I visited the island on a tag-a-long safari. Essentially a guide (Geoff – legend) drives a lead car and three cars, packed with eight backpackers each, follow behind.

Tag-a-Long

Drivah

Because Fraser is a sand island, roads are virtually non-existent. Inexperienced backpackers attempting to make Land Cruisers scream through mountains of soft sand results in small amounts of terror, countless bogs and stalls, and even more laughs. I tackled some reasonably tough inland track driving, where the sand is at its softest, and also had an easy cruise along the main beach, which acts as the highway on the island. The best part is that those crazy cruises take you to some of the most beautiful places I’ve ever seen. These places include:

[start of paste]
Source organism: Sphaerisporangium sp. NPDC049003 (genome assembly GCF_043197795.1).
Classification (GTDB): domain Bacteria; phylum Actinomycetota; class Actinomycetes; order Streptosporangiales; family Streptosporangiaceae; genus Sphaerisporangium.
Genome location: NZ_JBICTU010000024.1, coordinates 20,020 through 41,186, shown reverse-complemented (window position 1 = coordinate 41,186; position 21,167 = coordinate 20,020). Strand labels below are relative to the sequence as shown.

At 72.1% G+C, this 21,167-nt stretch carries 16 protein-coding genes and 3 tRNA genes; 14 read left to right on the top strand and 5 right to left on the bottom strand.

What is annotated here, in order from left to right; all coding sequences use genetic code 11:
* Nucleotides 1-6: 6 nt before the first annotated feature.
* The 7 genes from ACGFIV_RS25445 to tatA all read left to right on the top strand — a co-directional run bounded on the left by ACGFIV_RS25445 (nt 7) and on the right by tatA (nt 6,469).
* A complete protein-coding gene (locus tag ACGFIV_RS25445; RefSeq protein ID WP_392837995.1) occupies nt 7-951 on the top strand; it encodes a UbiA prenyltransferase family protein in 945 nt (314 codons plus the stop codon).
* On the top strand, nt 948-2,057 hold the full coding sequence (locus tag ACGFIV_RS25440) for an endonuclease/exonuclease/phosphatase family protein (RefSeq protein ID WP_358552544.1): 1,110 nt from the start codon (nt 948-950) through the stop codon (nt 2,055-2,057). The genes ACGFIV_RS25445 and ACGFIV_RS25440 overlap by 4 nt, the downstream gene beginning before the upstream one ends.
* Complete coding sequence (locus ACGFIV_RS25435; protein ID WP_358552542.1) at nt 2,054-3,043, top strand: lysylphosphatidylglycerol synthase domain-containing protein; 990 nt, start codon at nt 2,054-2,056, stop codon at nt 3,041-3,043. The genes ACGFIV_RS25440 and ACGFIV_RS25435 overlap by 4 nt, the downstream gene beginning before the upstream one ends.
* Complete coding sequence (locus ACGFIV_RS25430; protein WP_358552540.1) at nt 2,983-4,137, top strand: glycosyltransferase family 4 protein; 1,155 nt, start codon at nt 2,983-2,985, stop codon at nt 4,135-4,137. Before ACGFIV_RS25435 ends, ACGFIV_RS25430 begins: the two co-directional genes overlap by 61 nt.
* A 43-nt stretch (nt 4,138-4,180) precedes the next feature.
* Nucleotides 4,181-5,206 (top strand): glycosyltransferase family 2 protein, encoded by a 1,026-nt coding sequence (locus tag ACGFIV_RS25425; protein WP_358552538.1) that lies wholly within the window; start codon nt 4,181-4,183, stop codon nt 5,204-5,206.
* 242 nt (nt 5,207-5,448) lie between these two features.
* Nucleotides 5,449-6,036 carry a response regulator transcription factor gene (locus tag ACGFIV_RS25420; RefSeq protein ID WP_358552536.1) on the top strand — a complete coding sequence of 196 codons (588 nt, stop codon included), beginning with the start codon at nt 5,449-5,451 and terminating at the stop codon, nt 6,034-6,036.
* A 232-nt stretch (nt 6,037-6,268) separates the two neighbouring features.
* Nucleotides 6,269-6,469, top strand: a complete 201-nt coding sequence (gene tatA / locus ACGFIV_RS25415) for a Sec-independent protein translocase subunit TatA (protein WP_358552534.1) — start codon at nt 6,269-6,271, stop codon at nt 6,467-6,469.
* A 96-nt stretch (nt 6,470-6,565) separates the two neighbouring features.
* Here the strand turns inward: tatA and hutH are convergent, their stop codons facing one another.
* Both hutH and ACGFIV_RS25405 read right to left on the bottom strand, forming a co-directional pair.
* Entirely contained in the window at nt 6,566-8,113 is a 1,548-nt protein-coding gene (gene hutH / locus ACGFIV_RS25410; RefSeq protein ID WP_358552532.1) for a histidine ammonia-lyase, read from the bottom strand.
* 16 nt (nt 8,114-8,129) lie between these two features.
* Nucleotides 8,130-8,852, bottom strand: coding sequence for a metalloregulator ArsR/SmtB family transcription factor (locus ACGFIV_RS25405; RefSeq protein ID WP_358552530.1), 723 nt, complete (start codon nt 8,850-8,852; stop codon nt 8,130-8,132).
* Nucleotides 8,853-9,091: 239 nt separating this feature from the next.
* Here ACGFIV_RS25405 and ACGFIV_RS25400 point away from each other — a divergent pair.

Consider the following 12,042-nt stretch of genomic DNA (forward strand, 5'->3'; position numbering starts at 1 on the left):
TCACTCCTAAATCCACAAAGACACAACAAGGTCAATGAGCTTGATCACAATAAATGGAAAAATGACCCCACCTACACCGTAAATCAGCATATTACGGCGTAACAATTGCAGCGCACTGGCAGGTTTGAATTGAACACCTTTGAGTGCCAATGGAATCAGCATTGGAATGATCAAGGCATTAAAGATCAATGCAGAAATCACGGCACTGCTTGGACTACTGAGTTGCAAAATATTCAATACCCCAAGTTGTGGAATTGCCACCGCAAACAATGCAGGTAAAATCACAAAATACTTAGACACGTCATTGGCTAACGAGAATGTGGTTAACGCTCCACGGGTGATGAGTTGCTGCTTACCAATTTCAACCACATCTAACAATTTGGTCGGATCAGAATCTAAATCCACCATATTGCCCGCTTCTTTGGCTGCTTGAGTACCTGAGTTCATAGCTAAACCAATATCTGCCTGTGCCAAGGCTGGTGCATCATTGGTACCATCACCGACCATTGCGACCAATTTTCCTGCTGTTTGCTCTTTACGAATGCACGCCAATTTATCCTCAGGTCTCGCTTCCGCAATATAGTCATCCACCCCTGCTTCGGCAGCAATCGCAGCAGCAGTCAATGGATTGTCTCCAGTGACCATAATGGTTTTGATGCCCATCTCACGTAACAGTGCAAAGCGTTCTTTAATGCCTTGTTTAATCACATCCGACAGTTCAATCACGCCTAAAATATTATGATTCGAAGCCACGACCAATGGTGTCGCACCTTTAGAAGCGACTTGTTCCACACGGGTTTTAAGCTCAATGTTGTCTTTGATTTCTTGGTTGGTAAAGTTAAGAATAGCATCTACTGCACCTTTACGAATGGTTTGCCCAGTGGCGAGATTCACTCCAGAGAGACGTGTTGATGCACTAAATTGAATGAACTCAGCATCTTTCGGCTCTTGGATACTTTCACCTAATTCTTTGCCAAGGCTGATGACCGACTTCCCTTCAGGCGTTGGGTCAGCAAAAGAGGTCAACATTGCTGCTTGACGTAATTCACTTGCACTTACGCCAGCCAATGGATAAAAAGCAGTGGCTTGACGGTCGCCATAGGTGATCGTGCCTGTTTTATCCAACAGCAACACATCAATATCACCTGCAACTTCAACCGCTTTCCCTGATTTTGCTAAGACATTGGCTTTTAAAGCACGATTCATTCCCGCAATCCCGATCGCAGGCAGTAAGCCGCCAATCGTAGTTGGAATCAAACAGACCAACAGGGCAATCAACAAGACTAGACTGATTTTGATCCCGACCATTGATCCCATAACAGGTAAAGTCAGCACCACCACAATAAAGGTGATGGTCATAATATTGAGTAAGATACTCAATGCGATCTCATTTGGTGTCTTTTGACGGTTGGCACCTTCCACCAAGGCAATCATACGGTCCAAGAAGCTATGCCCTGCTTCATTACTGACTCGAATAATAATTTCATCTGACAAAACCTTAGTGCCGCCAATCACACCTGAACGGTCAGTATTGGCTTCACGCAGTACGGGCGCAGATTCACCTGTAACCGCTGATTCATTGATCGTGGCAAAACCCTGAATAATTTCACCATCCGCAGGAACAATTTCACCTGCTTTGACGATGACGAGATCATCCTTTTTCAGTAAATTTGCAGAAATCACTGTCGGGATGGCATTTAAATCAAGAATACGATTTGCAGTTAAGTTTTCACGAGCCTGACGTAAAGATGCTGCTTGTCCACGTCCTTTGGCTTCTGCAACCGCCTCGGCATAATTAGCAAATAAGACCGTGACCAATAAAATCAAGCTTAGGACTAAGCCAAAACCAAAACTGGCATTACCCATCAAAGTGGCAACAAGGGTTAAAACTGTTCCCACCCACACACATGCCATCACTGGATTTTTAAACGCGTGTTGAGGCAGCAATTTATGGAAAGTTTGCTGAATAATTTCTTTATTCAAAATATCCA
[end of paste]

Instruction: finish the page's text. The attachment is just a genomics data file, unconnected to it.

Lake McKenzie:

Lake McKenzie

The Champagne Pools:

Champagne Pools

Waddy Point:

Waddy Point

And many, many more. The days were filled with cruising, trekking, and swimming. The nights were cooking, camping, drinking, and not sleeping. It may be sand, but hard-packed sand is not the most comfortable thing in the world to sleep on, especially when it appears to have formed a large bump directly underneath your spine. The first night I tried to navigate this awkwardly placed lump, and used my threadbare beach towel to pump up my pathetic mattress – a thin sleeping bag was all that I had between me and the ground. Preparation is not my strong suit, apparently. The second night I took advantage of being a pseudo Rainbow local and upgraded to sleeping guide-style on top of one of the vehicles (the one with guard rails) on a proper inflatable bed. Spending a night with nothing but a sleeping bag between you and the sky is truly excellent, as is rolling over and being able to watch the sun rise from said perch.